Every once in a while, in the topsy-turvy world that is our federal government, two rights can make a wrong.
That’s what happened last Friday when the U.S. Court of Appeals for the District of Columbia Circuit, perhaps the most influential court on investor issues, struck down the Securities and Exchange Commission’s effort to force hedge fund managers to list basic contact information publicly before accepting investors. Indeed, the SEC’s efforts to apply a minimum level of transparency to the secret world of hedge funds and the court’s decision to scuttle the program are equally appropriate.
Under the “15 clients” rule, the SEC and Chairman Christopher Cox never had the
authority to make such a request of hedge funds. So, the court decided that Congress needs to change the wording of the law before such a request can be made forcefully.
It’s unlikely that the Supreme Court will disagree with the latest ruling, which is one of the reasons – certainly not the only one – today’s Senate Judiciary Committee hearing is trying to apply some semblance of law and order to the Wild West mentality of hedge fund managers.
The other major reason for the hearing is that small-town business owners are now plunking down $25,000 for “alternative investment” products, since money is now longer growing on trees in the equity market. But the small-town investor doesn’t have a legion of advisers at his disposal like someone with an ultra-high net worth does; he just has the guy at Merrill Lynch who made him a few bucks in the past and treats him to an annual round of golf.
Sen. Arlen Specter, R-Pa., who, as chairman of the Judiciary Committee, called for the hearing, should be applauded for his efforts. He’s showing the same moxie he did as a young district attorney in my hometown of Philadelphia. (Full disclosure: The guy has impressed me so much that I made a $2,000 campaign contribution to him in 2004, and I don’t even live in his state anymore.)
Specter clearly is not afraid to play in the Senate Banking Committee’s sandbox, and that’s fortunate, because its members, led by Sen. Richard Shelby, R-Ala., are too influenced by Wall Street to enact any meaningful law that benefits the individual investor. For proof, just watch what happens to the Sarbanes-Oxley Act as Wall Street lobbies to eliminate or water down the law. Finally, someone in Congress is realizing that hedge funds are too powerful to ignore, and their activities affect our day-to-day lives. It’s not just that these speculative funds are marketed to smaller investors; hedge funds are highly active in the commodities market, which is responsible for a heck of a lot of oil and gas speculation. Hedge funds are using leverage to drive public companies into tail spins, then making money on short positions.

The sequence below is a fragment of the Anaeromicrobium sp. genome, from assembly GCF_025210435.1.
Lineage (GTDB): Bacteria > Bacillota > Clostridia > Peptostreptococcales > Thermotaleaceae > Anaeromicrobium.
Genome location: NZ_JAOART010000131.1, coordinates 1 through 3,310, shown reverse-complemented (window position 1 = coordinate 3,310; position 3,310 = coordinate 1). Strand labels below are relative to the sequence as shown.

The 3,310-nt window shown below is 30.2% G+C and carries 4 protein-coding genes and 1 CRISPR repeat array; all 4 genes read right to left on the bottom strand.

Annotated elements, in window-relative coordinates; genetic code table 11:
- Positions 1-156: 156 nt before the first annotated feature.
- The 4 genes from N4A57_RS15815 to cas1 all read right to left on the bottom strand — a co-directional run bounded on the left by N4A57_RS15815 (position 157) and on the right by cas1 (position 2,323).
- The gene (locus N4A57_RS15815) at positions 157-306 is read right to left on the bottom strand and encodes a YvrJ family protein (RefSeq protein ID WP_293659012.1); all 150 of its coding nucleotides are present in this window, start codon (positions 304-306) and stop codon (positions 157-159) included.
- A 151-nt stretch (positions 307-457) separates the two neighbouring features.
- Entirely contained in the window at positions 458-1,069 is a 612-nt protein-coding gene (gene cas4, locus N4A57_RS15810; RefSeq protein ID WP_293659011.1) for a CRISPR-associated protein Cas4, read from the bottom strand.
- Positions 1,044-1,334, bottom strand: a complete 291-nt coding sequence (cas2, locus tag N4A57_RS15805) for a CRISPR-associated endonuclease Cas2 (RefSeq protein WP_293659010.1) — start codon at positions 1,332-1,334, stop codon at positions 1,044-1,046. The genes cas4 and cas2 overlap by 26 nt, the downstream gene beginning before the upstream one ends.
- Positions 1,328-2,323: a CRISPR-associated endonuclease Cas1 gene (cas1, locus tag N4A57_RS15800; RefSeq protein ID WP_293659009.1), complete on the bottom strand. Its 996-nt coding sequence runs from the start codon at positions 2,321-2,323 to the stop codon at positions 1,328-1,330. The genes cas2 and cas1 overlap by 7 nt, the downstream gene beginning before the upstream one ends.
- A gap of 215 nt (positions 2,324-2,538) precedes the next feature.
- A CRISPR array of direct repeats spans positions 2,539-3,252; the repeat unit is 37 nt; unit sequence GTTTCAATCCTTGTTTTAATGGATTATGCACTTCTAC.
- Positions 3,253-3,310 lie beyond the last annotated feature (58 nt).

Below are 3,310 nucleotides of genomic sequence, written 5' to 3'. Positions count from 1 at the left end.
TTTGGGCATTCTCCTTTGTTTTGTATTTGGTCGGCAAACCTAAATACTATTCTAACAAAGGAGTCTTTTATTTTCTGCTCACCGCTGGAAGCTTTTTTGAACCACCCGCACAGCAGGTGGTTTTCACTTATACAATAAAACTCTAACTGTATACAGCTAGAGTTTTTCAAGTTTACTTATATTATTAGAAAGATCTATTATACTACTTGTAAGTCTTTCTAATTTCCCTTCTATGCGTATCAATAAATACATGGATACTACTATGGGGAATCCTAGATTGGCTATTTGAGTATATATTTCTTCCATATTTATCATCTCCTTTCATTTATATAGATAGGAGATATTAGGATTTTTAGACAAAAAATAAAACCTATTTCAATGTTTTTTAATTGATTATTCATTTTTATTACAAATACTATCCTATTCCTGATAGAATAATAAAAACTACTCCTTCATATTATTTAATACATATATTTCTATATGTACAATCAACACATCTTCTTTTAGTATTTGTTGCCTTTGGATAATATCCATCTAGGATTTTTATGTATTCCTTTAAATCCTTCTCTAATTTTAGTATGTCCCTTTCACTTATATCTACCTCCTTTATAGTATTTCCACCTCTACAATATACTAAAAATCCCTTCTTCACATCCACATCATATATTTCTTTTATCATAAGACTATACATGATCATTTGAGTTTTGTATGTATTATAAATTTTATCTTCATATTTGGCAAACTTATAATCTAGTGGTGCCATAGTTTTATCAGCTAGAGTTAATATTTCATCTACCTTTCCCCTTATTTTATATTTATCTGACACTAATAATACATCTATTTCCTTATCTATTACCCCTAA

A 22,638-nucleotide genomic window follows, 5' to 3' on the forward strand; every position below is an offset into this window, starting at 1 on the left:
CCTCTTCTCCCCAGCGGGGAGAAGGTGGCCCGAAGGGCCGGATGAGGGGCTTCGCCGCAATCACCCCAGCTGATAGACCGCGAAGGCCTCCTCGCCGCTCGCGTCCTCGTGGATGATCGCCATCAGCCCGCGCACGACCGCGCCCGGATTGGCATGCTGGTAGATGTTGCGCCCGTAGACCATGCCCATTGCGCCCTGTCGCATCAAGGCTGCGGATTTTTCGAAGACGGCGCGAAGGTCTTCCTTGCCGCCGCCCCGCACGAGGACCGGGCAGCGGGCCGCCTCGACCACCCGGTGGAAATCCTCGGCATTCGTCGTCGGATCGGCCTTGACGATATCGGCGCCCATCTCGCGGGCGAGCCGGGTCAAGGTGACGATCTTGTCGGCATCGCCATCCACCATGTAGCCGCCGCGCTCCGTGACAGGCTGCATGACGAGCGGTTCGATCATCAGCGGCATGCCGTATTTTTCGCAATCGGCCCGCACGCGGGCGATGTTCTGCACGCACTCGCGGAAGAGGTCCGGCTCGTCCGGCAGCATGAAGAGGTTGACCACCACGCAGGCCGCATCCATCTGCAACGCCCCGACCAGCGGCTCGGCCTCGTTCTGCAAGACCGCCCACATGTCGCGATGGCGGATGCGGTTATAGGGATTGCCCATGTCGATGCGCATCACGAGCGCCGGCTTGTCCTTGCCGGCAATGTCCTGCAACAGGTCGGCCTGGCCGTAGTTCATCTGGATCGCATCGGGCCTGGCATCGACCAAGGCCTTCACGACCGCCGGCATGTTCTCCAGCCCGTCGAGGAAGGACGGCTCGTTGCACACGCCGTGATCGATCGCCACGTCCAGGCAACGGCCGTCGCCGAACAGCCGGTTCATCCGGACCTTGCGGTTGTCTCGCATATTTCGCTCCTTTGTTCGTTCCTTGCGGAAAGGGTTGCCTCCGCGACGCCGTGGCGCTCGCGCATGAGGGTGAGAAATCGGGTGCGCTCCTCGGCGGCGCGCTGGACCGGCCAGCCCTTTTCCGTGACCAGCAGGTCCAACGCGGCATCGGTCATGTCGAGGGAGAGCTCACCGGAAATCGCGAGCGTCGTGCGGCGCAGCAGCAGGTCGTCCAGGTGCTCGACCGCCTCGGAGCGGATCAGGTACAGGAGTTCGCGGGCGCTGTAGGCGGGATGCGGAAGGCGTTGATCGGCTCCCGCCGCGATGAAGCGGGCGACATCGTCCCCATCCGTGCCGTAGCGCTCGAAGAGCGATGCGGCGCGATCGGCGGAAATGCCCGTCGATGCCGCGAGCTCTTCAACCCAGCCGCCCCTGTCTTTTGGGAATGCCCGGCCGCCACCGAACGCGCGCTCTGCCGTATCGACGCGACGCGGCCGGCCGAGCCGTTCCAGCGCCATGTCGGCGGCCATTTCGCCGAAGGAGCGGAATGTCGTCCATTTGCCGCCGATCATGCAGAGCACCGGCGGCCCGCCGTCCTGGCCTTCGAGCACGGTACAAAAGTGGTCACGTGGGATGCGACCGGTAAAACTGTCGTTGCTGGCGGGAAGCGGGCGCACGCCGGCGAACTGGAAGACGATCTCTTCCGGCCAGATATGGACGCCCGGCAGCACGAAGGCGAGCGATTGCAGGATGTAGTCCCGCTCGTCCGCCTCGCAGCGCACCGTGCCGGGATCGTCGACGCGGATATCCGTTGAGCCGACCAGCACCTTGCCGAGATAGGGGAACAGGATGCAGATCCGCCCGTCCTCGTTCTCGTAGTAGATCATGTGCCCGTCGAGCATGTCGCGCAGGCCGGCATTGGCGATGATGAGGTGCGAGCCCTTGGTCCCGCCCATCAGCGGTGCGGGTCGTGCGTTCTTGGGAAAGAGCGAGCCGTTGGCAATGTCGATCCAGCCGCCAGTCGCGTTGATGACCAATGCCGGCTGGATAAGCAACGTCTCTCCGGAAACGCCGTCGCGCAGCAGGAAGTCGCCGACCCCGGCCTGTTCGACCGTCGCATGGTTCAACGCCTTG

All of this may, in fact, be legal – some would even argue beneficial – but with 8,000 hedge funds now actively investing $1 trillion, the chance of malfeasance is extremely high.
Already, the committee has explored some of the murkier hedge fund strategies.
Specifically, the ghost of Henry Blodget, the disgraced former Merrill Lynch Internet analyst, is alive and well in the form of so-called independent research firms, which issue reports bought and paid for by hedge funds with significant financial interests in the companies cited.
Sen. Orin Hatch, R-Utah, focused on exposing hedge funds that practice the “short and distort” strategies, where a research report bought and paid for by a hedge fund is disseminated in an effort to affect a company’s stock price. According to Demetrios Anifantis, who testified at the hearing, one such research firm, Gradient Analytics, formerly known as Camelback Research Alliance, was influenced on a regular basis to issue reports on companies that jelled with its clients’ stock positions. (Gradient has, in the past, denied that it was influenced.)
The regulation of these research firms notwithstanding, on the surface, there doesn’t appear to be a need for regulation outside of a registration requirement, but as emphasized by Specter’s line of questioning, new criminal statutes to specifically address hedge fund fraud are in order. The proposal, submitted by the attorney general of Connecticut, that hedge fund managers pay “treble-damage penalties” when their activities illegally affect the market, is a first step. But jail time will be the real deterrent.
Remember, this is registration, not regulation. Disclosure is a first step, and hopefully it is the only step needed – but if funds take advantage of the individual investor, then things will change. Sadly, the financial industry’s track record in that regard isn’t so good. So, as the saying goes, investor beware.